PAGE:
The nondescript black bag held my camera, lenses, a tripod and a notebook. In that notebook was a list of names – baseball players I had never seen before from a team I knew little about. That is where my story begins.
This past Labor Day weekend, I headed to the local Oklahoma City Bricktown Ballpark for my first official photo assignment. I had been to ‘The Brick’ many times before – a beautiful ballpark located in the newly revitalized downtown Oklahoma City, but my previous ballpark experiences there had always been as a fan.
This time was different. I had a media pass and access to the press lounge. I could hop into photo wells alongside the dugouts to get those up-close bench shots shielded from public view. And when the players were stretching and tossing balls before the game, I had the freedom to walk right out onto the field. As a fan who has always been stuck behind the gate, the thrill of experiencing baseball from beyond that jail was hard to contain.
My camera and I are familiar with the first row of seats there at the ballpark, but the chance to roam and get the ‘good’ shots was the stuff my baseball dreams are made of. However this time I was not a fan. This time I had a responsibility. The fact that the team and players I was shooting were unfamiliar made my task easier though. No celebrity shock. No butterflies. These were just guys playing baseball. And for my rookie photography assignment, that setting was perfect.
Rule #1 No cheering from the press box or photo wells.
My editor (who is well aware that my love for baseball and my St. Louis Cardinals runs very deep) may have overdosed on antacids last weekend knowing I was on the loose at a ballpark with player access and roaming privileges, but I can honestly report I conducted myself with utmost professionalism while also having a lot of fun.
Holly McGowen, the ballpark’s wonderful PR director gave me a personal tour of the press area, including the broadcast booth, media lounge and field access points. Off the large central media lounge, there were several doorways – a home team press box, rooms for the television and radio broadcasters, and a private room directly above homeplate for the scouts. At the far end of the hallway in a smaller box for the visiting press, I tracked down Omaha broadcaster Mark Nassar. Mark was unbelievably helpful, passing along daily lineups and Omaha roster information and filling me in on which players were injured and the pitchers I could expect to see over the series.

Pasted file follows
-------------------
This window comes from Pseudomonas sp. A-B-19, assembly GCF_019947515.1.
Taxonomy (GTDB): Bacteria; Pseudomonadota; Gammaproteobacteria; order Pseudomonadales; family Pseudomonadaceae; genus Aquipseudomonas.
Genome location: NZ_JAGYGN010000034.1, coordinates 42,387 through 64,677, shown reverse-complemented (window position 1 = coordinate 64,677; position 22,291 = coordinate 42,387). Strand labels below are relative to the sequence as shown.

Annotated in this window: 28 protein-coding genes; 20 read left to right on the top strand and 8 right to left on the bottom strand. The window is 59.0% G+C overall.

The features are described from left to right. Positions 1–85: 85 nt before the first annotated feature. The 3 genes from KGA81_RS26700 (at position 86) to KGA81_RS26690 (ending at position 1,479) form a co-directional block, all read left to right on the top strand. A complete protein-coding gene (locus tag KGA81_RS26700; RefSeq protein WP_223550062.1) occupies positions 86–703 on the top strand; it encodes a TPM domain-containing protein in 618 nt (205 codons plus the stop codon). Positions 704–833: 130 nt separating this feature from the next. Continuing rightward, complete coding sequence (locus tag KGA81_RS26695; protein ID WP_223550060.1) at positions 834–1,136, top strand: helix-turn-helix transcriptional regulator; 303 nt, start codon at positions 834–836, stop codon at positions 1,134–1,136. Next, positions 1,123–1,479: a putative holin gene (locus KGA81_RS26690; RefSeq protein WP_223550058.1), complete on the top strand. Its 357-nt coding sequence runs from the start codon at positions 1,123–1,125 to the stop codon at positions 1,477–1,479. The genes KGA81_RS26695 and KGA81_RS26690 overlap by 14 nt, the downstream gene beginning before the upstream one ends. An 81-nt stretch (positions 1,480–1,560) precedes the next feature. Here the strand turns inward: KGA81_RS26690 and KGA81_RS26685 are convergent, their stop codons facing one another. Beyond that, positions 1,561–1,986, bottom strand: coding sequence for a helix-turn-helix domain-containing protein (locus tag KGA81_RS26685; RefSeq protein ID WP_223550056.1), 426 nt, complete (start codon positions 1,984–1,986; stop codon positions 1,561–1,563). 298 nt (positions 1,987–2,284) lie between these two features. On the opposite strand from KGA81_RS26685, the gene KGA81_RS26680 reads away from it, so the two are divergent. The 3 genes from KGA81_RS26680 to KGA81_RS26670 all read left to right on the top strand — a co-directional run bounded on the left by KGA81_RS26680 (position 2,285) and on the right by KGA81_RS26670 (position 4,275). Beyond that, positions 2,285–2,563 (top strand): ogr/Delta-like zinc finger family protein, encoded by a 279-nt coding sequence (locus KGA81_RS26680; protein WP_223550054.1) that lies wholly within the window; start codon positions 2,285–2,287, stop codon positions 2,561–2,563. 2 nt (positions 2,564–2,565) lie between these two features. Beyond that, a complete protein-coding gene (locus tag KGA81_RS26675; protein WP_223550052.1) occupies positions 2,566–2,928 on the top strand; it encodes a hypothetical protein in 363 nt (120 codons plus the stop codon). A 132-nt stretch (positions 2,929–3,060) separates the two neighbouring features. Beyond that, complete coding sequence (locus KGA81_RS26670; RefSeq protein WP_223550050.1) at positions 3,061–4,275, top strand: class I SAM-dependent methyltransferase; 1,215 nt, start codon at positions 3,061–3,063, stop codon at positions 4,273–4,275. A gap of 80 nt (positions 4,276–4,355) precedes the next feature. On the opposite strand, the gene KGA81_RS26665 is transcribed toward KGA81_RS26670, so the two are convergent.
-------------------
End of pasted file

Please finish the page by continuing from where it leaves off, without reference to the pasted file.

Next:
The press lounge was surprisingly spacious and the free dinner buffet looked great – but I didn’t dawdle long enough to eat. Food could come later. I had a media pass burning a hole in my pocket
Rule #2: Do not dress like a fan.
My first experience in a photo well taught me a valuable lesson. Although I had carefully chosen inconspicuous clothes, avoiding bright colors and team logos, I was unaware that taking pictures would be such a dirty job. Camera wells may provide amazing visibility, but they are also the pit in which the ground crew stores tarps and field equipment after games. There is dirt – lots of it, and I learned quickly that my black pants hate red baseball dirt.
Rule #3: Maintain professional distance.